NEW YORK (CNNfn) - Scudder does. Dreyfus doesn't. This is the age of e-trading and the time of the year when people make annual IRA contributions, but few mutual-fund companies allow you to do the job on their Web sites.
"You see a real disparity out there," said James Punishiller, an analyst at Forrester Research in Boston. "Some fund companies get it and some don't get it that the Web matters."
The Internet explosion has made it easy for millions of people to use online brokers to buy and sell stocks and funds for traditional investment accounts. Likewise, people routinely bank and shop online.
Many fund companies get good marks for Web sites that offer performance data, prospectuses, information on managers, and calculators to tell you whether or not you should convert to a Roth IRA. But fund companies often lag behind online brokers when it comes to Web-based transactions for Individual Retirement Accounts.
"Most fund companies are waiting to see how well investors embrace the Internet," said Vincent Sciplini, client manager at Dalbar Inc., a Boston research company that tracks services offered at U.S. fund companies. "They still think people like to pick up the phone."
One recent Dalbar study found that only 16 out of 60 fund companies surveyed allow investors to make new purchases for their IRAs on their Web sites. Only 19 out of the 60 allow investors to make exchanges.
Three of the companies don't even have Web sites, Sciplini said.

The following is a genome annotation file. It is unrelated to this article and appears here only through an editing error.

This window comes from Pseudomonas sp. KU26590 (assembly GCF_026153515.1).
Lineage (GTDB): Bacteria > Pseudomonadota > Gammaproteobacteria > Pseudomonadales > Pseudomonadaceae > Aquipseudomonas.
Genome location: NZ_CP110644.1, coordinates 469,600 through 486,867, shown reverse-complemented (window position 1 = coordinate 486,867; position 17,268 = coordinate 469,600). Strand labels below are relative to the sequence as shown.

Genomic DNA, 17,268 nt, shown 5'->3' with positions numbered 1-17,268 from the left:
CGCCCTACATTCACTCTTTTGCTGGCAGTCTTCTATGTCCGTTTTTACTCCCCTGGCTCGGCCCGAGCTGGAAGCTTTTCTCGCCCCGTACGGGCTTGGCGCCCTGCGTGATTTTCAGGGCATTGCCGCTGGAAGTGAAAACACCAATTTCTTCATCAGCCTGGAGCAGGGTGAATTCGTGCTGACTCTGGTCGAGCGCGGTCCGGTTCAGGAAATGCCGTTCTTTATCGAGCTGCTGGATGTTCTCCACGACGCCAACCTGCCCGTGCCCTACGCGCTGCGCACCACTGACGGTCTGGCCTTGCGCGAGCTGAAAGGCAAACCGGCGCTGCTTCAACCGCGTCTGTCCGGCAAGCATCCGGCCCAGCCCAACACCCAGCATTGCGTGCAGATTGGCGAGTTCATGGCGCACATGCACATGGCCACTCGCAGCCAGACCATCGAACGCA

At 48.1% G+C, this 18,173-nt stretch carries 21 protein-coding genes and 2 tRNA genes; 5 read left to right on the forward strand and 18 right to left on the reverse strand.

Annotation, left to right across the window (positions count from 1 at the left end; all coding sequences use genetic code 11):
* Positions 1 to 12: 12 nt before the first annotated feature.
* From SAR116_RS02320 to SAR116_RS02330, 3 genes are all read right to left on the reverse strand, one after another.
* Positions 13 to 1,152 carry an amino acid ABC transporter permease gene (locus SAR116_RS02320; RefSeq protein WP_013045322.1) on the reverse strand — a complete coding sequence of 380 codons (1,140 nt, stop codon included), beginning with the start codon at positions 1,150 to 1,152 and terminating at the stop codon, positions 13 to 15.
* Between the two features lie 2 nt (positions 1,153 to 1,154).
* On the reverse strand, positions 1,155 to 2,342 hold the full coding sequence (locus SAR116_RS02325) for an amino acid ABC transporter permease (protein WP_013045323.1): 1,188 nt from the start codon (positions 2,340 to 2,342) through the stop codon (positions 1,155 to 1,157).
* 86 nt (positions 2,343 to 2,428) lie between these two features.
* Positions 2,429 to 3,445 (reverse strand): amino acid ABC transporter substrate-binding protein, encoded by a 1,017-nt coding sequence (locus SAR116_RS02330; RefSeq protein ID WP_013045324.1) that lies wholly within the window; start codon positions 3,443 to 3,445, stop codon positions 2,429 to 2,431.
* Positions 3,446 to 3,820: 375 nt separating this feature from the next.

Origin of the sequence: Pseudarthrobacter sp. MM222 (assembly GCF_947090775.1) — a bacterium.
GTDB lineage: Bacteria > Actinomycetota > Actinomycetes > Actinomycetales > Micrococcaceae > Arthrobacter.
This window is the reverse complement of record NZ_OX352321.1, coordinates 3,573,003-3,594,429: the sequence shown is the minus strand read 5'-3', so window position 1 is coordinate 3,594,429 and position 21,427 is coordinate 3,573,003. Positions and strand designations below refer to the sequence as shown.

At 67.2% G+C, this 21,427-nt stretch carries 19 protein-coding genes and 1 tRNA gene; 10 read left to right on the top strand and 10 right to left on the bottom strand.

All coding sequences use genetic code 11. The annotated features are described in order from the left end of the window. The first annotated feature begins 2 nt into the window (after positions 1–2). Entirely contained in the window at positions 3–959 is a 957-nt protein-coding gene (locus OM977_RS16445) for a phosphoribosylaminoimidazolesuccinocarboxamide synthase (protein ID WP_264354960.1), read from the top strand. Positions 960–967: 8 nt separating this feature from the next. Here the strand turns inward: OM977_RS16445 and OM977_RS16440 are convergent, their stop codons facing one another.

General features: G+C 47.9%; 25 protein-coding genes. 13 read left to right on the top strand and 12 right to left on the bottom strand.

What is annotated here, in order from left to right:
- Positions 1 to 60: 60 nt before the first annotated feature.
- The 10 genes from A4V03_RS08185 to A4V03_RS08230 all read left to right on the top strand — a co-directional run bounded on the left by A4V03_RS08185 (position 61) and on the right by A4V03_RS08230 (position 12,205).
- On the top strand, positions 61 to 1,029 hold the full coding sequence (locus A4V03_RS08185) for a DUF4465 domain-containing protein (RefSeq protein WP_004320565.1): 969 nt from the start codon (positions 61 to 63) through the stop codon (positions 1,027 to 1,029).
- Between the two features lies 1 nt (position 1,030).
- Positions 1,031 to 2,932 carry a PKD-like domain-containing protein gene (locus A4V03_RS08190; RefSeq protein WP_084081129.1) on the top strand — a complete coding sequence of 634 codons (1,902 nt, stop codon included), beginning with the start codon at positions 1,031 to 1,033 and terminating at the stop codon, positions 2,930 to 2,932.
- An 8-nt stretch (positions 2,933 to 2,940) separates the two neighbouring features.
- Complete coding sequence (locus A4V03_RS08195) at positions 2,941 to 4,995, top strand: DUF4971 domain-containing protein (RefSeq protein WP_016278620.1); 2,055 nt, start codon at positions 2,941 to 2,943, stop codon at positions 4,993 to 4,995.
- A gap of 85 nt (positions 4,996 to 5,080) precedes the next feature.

A variety of reasons are holding fund companies back, analysts said. For one, IRAs are highly regulated. The law requires your signature to open an IRA, and you must have the money in the account before making investments, Punishiller said. That is why you probably cannot open an IRA on any Web site, he said.
Fund companies are also nervous about security -- and building a comprehensive Web site does not come cheap, analysts said.
"Everyone wants to make money on the Web, but nobody wants to spend the money to do it," Punishiller said.
Also, some fund companies are preoccupied about preparing for the Millennium and are using most of their Internet budgets on Y2K problems, Sciplini said.
Ahead of the pack
Denver-based Janus Funds started offering investors the option of doing IRA transactions on the Internet in late 1998, said Mark Cohen, manager of Internet strategy and development. About 30,000 investors use the site daily, but the company doesn't track how many do IRA transactions online.
"I think part of 'getting it,' is understanding that every investor has different needs," Cohen said. "You're going to have so many people who want to conduct business on their terms."
T. Rowe Price, Alliance, Fidelity and Putnam also allow IRA transactions via their Web sites, officials from those companies said. You need to arrange Internet access and some type of bank transfer.
"Internet usage is growing dramatically," said Steven Norwitz, a spokesman at Baltimore-based T. Rowe Price. But most of T. Rowe Price's customers still use the 800-number to do their IRA contributions, he said.
Scudder has also seen the writing on the wall about the importance of the Web. About one-third of its retail interactions with customers in 1998 were on its Web site, whether it was queries about funds or existing accounts. That is a 21 percent increase over the previous year, said Iang Jeon, director of the company's electronic-commerce group.
Scudder recently redesigned its site to include new features such as a "Financial Concierge," which answers questions, and a portfolio tracker that will even follow holdings with other fund companies.
"For us it was more than adding features and bells and whistles," Jeon said. "There's a compelling argument for focusing on not just features or transactions, but the customer's whole experience online."
-- by staff writer Martine Costello